Singapore police freeze two bank accounts linked to 1MDB probe
Authorities have frozen two bank accounts to help with an investigation into Malaysia’s troubled state-owned investment fund 1MDB, which is being probed by authorities in Malaysia for financial mismanagement and graft.
“On 15 July 2015, we issued orders under the Criminal Procedure Code to prohibit any dealings in respect of money in two bank accounts that are relevant to the investigation,” Singapore police said in a statement on Wednesday (July 22).
It did not identify the banks or the accounts in question because the investigation is continuing.
A 1MDB spokesman declined to comment.
The freezing of the Singapore bank accounts follows a similar move in Malaysia where a task force investigating 1MDB said earlier this month that it had frozen half a dozen bank accounts following a media report that nearly US$700 million (S$955 million) had been transferred to an account of Malaysia’s Prime Minister Najib Razak.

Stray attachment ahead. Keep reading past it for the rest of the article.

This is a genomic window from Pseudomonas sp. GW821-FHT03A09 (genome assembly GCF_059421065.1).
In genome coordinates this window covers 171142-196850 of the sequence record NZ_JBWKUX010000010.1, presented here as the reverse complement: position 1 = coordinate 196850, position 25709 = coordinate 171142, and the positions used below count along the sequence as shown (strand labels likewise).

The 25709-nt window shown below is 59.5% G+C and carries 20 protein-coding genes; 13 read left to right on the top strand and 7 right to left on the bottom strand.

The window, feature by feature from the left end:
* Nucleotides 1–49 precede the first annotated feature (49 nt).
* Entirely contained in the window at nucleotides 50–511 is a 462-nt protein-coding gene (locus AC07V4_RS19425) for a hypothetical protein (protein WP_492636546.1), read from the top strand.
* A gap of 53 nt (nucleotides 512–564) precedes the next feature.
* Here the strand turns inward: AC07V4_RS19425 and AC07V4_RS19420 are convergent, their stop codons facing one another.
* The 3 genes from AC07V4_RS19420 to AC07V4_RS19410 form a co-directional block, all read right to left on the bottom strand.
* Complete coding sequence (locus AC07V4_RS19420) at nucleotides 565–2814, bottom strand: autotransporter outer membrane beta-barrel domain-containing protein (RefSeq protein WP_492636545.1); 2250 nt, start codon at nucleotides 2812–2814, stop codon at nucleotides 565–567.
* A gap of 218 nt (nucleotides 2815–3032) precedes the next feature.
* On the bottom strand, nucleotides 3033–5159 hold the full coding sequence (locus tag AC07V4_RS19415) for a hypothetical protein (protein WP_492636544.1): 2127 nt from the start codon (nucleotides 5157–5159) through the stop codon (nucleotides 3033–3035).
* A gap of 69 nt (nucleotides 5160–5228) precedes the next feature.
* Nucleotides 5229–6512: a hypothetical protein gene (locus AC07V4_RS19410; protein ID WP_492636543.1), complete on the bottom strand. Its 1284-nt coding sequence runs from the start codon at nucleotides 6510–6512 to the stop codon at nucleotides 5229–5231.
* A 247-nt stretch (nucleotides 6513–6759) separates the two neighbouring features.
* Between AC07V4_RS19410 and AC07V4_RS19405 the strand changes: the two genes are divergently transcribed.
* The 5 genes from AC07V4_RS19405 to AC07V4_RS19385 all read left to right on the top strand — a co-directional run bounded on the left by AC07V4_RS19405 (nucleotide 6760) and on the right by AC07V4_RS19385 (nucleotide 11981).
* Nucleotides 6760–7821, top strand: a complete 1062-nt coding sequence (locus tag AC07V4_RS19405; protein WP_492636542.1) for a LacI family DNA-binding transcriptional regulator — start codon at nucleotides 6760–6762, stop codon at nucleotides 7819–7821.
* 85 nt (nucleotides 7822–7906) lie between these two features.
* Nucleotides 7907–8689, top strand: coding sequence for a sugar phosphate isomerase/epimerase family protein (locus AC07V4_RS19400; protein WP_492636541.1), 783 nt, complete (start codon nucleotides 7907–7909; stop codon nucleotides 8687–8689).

The Wall Street Journal reported on July 3 that investigators looking into 1MDB had traced close to US$700 million of deposits moving through Falcon Bank, a Swiss private bank, in Singapore into personal bank accounts in Malaysia belonging to Najib.
Reuters has not verified the WSJ report.
Najib has denied taking any money for personal gain and said the corruption allegations are part of a malicious campaign to force him out of office.
Separately, The Star reported on Wednesday morning that a managing director of a firm related to 1MDB had been remanded in Putrajaya to assist in investigations into the alleged misappropriation of funds.
The man, a Datuk, is the second to be remanded in the ongoing investigation.
Malaysian authorities said the man, who is 54, is being probed for receiving bribes.
On Tuesday, a director of a construction firm based in Putrajaya was arrested at Kuala Lumpur International Airport.
Sources: Reuters, The Star